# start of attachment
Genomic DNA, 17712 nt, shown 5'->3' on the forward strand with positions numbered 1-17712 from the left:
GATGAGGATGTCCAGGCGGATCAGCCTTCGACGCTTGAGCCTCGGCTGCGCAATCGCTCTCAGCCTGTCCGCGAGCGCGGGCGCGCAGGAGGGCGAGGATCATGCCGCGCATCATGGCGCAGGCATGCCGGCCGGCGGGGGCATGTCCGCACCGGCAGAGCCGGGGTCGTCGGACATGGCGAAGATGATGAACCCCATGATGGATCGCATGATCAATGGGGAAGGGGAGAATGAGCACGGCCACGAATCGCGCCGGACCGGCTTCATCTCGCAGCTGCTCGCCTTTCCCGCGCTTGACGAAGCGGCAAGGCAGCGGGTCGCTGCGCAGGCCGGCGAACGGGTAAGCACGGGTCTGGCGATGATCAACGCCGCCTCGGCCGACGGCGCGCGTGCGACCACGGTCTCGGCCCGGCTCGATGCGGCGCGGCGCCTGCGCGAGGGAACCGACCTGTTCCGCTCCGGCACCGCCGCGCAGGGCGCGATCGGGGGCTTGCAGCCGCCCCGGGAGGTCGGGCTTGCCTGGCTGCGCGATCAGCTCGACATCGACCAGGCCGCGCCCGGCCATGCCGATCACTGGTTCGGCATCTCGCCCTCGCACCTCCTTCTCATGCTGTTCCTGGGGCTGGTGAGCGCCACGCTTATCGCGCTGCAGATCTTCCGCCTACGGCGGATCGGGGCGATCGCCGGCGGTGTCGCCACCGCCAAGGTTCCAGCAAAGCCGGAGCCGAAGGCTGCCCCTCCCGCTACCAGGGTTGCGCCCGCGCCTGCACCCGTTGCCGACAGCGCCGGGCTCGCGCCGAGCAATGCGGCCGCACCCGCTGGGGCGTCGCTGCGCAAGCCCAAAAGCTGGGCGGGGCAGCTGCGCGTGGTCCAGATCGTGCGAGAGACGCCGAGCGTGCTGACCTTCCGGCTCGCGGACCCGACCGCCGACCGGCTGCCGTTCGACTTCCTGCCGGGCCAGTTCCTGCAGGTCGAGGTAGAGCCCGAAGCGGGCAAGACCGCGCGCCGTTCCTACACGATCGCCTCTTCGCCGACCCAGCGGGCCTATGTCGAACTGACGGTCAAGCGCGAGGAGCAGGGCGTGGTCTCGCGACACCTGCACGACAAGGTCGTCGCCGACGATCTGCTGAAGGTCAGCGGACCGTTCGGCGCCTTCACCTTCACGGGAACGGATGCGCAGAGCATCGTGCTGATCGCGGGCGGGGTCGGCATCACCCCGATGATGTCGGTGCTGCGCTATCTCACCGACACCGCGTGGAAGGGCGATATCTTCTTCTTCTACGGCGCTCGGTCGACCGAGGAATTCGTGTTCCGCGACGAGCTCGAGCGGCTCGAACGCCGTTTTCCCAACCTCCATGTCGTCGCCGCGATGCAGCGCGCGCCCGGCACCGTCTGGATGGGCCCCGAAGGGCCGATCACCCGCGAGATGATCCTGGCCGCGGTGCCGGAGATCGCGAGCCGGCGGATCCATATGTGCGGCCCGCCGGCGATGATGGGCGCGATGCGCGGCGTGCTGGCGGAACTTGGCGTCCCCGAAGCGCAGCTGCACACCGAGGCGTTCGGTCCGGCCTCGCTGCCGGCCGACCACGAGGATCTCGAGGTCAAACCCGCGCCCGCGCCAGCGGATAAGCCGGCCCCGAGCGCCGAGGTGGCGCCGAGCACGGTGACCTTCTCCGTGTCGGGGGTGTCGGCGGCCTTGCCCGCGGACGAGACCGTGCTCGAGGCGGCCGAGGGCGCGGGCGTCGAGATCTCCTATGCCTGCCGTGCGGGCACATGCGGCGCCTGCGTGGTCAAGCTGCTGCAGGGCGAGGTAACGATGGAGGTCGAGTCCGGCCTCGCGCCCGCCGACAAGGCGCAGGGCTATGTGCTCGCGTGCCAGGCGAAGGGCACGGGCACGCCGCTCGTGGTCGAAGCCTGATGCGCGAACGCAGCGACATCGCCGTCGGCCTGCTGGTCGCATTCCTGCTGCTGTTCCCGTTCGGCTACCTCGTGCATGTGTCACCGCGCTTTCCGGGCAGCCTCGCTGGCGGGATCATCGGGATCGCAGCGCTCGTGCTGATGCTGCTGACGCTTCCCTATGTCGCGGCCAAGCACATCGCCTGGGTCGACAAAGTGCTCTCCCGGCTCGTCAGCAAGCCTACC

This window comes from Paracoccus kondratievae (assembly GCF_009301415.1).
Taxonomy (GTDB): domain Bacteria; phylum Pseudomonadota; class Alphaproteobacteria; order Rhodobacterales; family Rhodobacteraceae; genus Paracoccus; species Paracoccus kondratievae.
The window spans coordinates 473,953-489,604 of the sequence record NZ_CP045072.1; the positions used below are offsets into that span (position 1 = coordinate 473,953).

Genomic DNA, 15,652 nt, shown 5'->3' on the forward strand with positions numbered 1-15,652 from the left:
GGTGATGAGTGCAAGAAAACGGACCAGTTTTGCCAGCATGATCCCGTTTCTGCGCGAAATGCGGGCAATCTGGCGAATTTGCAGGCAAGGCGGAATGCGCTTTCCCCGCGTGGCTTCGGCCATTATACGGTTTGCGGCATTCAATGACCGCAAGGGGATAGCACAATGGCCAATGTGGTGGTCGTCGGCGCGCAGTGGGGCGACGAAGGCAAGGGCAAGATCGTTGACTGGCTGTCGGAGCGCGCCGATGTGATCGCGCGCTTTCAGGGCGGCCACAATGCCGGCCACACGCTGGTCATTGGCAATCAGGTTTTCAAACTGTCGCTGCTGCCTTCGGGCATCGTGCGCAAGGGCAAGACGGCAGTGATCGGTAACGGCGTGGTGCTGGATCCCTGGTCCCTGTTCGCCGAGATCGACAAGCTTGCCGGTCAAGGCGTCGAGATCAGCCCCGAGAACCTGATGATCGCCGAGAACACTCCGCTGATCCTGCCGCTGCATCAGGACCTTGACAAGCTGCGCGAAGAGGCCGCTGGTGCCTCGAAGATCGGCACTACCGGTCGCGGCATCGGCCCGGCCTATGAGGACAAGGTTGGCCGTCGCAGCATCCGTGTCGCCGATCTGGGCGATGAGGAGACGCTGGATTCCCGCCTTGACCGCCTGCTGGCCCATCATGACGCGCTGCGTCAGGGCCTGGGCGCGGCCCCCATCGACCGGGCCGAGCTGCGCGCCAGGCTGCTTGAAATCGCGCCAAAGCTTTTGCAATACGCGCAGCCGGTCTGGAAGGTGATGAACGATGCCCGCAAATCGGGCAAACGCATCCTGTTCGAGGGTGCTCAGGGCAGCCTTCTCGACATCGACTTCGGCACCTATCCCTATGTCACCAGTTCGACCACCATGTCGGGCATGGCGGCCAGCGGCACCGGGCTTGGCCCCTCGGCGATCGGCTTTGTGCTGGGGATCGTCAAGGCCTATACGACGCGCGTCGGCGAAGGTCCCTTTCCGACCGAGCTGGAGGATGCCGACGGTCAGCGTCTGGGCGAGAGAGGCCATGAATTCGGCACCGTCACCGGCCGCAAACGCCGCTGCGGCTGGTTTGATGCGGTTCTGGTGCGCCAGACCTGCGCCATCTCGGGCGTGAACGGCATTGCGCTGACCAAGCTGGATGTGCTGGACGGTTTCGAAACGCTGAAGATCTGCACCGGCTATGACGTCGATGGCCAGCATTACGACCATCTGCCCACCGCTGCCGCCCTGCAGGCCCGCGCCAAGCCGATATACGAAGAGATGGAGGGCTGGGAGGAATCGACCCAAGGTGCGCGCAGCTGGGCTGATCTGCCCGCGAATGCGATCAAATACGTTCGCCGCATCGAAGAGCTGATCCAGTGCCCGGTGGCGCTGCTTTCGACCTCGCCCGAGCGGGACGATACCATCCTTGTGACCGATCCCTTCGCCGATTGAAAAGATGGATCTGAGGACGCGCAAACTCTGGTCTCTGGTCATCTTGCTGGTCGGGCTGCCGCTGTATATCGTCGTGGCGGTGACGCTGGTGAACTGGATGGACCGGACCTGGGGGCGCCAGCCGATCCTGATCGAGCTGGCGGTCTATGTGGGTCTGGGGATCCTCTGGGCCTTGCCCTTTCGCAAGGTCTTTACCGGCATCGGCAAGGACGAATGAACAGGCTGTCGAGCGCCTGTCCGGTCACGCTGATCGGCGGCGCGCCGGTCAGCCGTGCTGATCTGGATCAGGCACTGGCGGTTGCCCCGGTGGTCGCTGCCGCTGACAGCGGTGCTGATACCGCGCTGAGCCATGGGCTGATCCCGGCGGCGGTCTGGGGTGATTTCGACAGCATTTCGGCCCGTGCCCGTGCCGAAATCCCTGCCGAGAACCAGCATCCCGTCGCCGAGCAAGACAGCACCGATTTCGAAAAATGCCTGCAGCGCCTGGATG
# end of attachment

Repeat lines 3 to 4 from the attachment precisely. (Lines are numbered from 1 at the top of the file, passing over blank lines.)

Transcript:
This window comes from Paracoccus kondratievae (assembly GCF_009301415.1).
Taxonomy (GTDB): domain Bacteria; phylum Pseudomonadota; class Alphaproteobacteria; order Rhodobacterales; family Rhodobacteraceae; genus Paracoccus; species Paracoccus kondratievae.